Previous studies on the market weight of swine have demonstrated that lower protein diets reduced [25, 40] or had no effect [23, 41] on weight gain and gain-to-feed ratio, but our observations were that higher dietary protein level increased the daily weight gain of Wujin pigs. This discrepancy may be due to the different porcine breeds used in the different studies. However, our results are the first report on the influence of dietary protein levels on growth performance of the Wujin pig, a typical fatty local Chinese breed of swine. Our data, therefore, provide the basis for studying differences in growth performance between Wujin pigs and other breeds of swine.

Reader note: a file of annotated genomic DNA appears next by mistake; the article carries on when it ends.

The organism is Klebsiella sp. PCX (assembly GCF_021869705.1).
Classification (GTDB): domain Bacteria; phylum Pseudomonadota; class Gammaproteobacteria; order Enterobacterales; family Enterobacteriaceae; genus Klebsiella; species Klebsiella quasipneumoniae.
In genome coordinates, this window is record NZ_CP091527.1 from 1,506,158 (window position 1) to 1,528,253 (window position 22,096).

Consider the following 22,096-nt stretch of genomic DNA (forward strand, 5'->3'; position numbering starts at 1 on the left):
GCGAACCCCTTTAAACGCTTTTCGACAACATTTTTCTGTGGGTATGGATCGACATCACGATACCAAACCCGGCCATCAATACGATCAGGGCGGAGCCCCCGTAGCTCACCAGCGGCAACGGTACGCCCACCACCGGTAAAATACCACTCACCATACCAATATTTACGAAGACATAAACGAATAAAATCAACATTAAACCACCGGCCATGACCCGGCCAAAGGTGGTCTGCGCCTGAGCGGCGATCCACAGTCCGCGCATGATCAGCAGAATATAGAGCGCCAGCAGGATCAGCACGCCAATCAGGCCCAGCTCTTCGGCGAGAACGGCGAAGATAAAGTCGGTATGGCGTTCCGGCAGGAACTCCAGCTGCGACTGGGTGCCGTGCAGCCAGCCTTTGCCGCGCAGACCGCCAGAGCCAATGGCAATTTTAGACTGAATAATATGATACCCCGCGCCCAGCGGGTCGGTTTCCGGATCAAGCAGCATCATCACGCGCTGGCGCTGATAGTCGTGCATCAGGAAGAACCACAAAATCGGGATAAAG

Increasing dietary protein has been well documented to decrease adipose tissue fat deposition and carcass backfat thickness in growing pigs [2325, 40, 41], and our results are consistent with this. No differences in serum glucose and insulin were detected in Wujin pigs fed 14% versus 18% dietary protein in the present study, which is in agreement with reports from several other laboratories [45, 46]. However, Caperna et al. [47] and Atinmo et al. [48] reported that feeding low protein diets to young pigs produced lower serum glucose and insulin levels than did high protein diets. High dietary protein has been reported to enhance serum FFA and TG contents in the late growing stage of pigs [4951, 38], an observation also made in the present study, especially at 60 kg and 100 kg body weights. Serum FFA results mainly from release from adipose tissue catalyzed by HSL or from hepatic triglycerides through the hydrolysis of LPL circulation. These data suggest that high dietary protein facilitates the release and transport of FFA from adipose tissue.